Authors: Omar Alsadig Gismallah Mohammed, Mohammed Abdul-Azim Alamin Mohammed and Mohammed Alsadig Abdallah Ibrahim
This research was conducted in partial fulfilment of a bachelors degree in civil engineering at the Faculty of Engineering of the University of Khartoum. The research was under the supervision of Eng. Huda Jamal Aldeen and Dr. Tarig Elebied.
This research sets out to solve the daunting issue of public transport in Khartoum state, and tries to suggest an innovative solution to counter it. With a little over (1.5) Million seats in daily deficit, the experience of public transport seems hellish to many, as scarcity and low level of service largely contribute to that, and as the population blooms, the problem is only expected to get worse by the year. But it doesn’t have to be that way.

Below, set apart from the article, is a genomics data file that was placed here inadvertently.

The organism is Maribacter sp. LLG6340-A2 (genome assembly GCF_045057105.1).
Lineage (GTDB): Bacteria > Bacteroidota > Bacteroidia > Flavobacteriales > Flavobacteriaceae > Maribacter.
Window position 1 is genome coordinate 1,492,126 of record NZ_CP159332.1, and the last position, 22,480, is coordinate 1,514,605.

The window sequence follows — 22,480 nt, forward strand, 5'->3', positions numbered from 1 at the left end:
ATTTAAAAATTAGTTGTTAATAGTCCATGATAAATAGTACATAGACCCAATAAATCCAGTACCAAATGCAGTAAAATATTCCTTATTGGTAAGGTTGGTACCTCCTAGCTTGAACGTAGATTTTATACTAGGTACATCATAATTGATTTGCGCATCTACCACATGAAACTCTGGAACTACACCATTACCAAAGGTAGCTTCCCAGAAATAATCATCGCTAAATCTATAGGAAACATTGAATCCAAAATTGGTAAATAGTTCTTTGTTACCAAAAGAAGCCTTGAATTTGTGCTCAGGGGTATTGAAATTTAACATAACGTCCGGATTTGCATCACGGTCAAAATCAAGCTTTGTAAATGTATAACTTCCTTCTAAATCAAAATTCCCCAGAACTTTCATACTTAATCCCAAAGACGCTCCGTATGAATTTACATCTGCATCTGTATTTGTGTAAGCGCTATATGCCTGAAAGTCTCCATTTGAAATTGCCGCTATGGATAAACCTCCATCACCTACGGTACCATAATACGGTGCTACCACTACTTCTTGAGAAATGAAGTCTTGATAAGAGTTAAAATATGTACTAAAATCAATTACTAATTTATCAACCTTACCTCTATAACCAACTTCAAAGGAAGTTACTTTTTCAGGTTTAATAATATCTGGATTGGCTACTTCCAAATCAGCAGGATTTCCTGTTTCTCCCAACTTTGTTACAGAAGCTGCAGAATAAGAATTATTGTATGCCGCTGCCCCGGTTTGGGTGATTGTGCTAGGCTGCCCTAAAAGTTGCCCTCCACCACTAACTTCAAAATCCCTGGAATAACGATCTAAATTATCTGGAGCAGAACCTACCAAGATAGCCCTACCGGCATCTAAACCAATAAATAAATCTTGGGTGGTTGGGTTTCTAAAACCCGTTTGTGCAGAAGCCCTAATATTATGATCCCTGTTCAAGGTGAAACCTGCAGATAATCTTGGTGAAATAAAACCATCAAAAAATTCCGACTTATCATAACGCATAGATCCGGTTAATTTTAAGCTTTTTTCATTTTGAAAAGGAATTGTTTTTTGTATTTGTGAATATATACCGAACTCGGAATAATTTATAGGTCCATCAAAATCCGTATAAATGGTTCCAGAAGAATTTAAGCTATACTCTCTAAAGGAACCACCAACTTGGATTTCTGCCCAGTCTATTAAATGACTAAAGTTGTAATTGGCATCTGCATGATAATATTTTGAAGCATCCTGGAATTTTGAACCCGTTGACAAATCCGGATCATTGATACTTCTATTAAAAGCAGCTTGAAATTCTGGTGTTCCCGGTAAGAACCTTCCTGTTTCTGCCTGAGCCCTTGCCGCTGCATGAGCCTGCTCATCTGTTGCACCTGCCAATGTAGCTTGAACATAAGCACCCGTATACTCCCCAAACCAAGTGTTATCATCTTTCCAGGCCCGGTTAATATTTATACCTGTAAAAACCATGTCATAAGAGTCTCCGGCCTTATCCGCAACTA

This research details how it found that the use of (C-trains), an innovative concept of elevated mini trains that are to be run over the streets, not adding to the traffic jams, nor being visually invasive, can meet the demands of the public transport; both short term and long term — to the year of (2100) to be exact, making it satisfactory from an engineering point of view. The C-trains concept, presented by MIT scholars on 2017, was also found meeting the criterion of modern transit services.
The research also suggests the use of Build-Operate-Transfer (BOT) contract to overcome the otherwise overwhelming construction costs, estimated at $3.2 billion, and through a FORTRAN95 software-based cost-benefit-analysis, the concession period of the contract was found to be (37) years, and a sample BOT contract, with special attention paid to inflation, corruption and other local issues, was formed and presented.
At last, the expected various environmental, social and economic impacts of such large infrastructure project were studied and reported, which were found to be of a generally positive nature.
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